https://www.ticketsource.co.uk/whats-on/cambridge/selwyn-college/female-composer-anthology-launch-multitude-of-voyces/2019-11-17/17:00/t-rdvjqa

Gender balanced classical radio show The Daffodil Perspective

It's the last ever Fun With Florence feature this week, wrapping up a year of celebrating the incredible music of Florence Price.

In honour of Black History Month UK there some special surprises as well.

Plus music from conductor Mei-Ann Chen, badass brass from composer Lucy Pankhurst and exciting new albums from Annabelle Berthomé-Reynolds and Gillian Smith.

https://www.mixcloud.com/TheDaffodilPerspective/the-daffodil-perspective-25th-october-2019/

Mental Health In The Music Industry: A Guide, by Rachel Jepson

Rachel Jepson's new book, Mental Health In The Music Industry: A Guide will be of interest to women working in the music industry. Rachel is a musician and counsellor with more than twenty years experience in the music industry who has presented her work to the ISM and Help Musicians UK amongst others.

Rachel says

There are many issues affecting the mental health of women in the music industry. I write about some of these issues in my new book ‘Mental Health in The Music Industry: A Guide’. To begin with, there is a major gender imbalance within the music industry in terms of senior management. According to a survey by UK Music, only 30% of senior positions in the music industry are occupied by women. Why is this? It could be a lack of encouragement, self-esteem, confidence and role models. There are a lack of role models and opportunities when it comes to certain music industry roles such as managers, tour managers, producers, mixers, sound engineers leading to some women not believing they will succeed if they pursue these careers. Women also have the added pressure of touring and working in the music industry whilst being a mother, feeling pressure from their orchestra, label, manager etc to tour whilst also feeling judged and guilty if they do so. It has been well-documented that some female artists have been abused, controlled and harassed whilst working in the music industry. There is a culture of: ‘’You’re lucky to be here and someone else will do it if you don’t.’’ For women in the industry, there is always a pressure to look beautiful and accept that they will be sexualised; this is not the same for men. Famous female musicians who live in the public eye are scrutinised, criticised and trolled if they have put on weight, had surgery, dyed their hair, worn the wrong dress leading to issues such as anxiety, depression, eating disorders and a distorted body image. I am not saying that some of the issues do not affect men, but they are a part of everyday life for most women in the music industry. Awareness must be raised of some of these issues, and support provided. I’m hoping this book, and my CPD accredited course in Mental Health Awareness In The Music Industry will address this.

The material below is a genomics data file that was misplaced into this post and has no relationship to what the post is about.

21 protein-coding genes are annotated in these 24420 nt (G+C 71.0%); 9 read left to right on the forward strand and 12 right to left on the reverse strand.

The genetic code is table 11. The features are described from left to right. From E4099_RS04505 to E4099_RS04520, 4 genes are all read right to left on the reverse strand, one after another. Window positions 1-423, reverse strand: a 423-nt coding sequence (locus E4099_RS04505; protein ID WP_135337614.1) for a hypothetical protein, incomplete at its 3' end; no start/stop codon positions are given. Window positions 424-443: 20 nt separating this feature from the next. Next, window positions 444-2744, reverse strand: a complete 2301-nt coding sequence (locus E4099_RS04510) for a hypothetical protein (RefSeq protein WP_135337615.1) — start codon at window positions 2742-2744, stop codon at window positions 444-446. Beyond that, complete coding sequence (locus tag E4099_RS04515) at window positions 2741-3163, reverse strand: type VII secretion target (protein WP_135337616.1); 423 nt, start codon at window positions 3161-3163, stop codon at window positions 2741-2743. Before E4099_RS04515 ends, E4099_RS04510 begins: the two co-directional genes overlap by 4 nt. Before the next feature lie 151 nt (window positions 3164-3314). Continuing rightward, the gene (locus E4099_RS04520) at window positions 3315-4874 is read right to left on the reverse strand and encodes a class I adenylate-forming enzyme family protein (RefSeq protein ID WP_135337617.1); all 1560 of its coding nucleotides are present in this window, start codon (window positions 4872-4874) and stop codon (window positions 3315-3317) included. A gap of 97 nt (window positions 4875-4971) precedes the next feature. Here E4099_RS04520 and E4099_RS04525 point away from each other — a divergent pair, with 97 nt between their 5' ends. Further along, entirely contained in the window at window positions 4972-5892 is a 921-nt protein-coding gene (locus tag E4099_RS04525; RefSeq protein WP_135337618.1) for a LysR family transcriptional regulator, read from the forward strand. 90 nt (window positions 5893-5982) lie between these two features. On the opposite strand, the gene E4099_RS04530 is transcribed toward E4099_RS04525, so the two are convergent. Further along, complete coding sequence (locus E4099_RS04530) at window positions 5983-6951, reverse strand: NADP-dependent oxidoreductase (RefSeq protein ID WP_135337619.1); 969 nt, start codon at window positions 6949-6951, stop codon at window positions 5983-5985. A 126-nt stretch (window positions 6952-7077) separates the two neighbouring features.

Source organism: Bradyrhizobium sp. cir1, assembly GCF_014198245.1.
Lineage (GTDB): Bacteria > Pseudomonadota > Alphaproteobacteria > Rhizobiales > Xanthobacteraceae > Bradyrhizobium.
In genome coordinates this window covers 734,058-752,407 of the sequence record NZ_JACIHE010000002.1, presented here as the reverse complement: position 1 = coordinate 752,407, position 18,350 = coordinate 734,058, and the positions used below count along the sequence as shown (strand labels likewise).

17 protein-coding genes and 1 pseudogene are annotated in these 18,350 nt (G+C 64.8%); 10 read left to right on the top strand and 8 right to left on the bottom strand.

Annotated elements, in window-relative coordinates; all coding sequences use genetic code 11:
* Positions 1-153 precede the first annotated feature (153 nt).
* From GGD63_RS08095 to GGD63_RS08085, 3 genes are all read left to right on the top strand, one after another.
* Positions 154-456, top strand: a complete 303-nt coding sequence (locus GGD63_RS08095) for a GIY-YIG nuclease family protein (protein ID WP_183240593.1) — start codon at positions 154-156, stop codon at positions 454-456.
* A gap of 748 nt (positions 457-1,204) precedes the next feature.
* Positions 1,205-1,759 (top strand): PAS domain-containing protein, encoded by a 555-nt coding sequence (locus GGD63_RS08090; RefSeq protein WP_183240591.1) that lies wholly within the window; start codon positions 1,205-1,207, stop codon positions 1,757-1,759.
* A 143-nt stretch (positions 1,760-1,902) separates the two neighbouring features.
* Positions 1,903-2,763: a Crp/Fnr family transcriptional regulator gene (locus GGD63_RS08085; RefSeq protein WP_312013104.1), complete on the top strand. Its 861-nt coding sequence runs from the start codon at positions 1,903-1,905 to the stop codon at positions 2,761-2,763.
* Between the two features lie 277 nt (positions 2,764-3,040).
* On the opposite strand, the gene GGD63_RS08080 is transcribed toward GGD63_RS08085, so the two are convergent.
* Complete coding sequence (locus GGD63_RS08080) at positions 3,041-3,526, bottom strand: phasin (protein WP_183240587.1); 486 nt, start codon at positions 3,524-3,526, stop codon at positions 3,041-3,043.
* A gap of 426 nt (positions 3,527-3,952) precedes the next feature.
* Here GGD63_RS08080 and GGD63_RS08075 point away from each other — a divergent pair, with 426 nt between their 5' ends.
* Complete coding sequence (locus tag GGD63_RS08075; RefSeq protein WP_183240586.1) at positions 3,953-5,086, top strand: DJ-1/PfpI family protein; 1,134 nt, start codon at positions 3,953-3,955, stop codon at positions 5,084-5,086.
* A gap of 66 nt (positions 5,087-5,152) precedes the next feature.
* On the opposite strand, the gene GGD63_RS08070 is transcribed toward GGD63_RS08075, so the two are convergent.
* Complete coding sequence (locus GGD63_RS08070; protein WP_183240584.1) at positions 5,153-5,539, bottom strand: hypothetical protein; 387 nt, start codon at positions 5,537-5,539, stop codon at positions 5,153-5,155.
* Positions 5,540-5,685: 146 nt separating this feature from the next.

Proceeds from the sale of the book will go to music charities.




Gender balanced classical music radio show The Daffodil Perspective

Join me on a trip round the world this week, going down under with music from composer of the week Peggy Glanville-Hicks and friends Paul Bowles, Arthur Benjamin and Peter Sculthorpe.

A PARMA Recordings double bill this month with music from Mira Spektor and Finnish composer Maija Hynninen.

Plus Mexican music conducted by Alondra de la Parra, African music performed by Rebeca Omordia, Cuban music performed by Rachel Barton Pine and a flute concerto by Sally Beamish.

https://www.mixcloud.com/TheDaffodilPerspective/the-daffodil-perspective-18th-october-2019/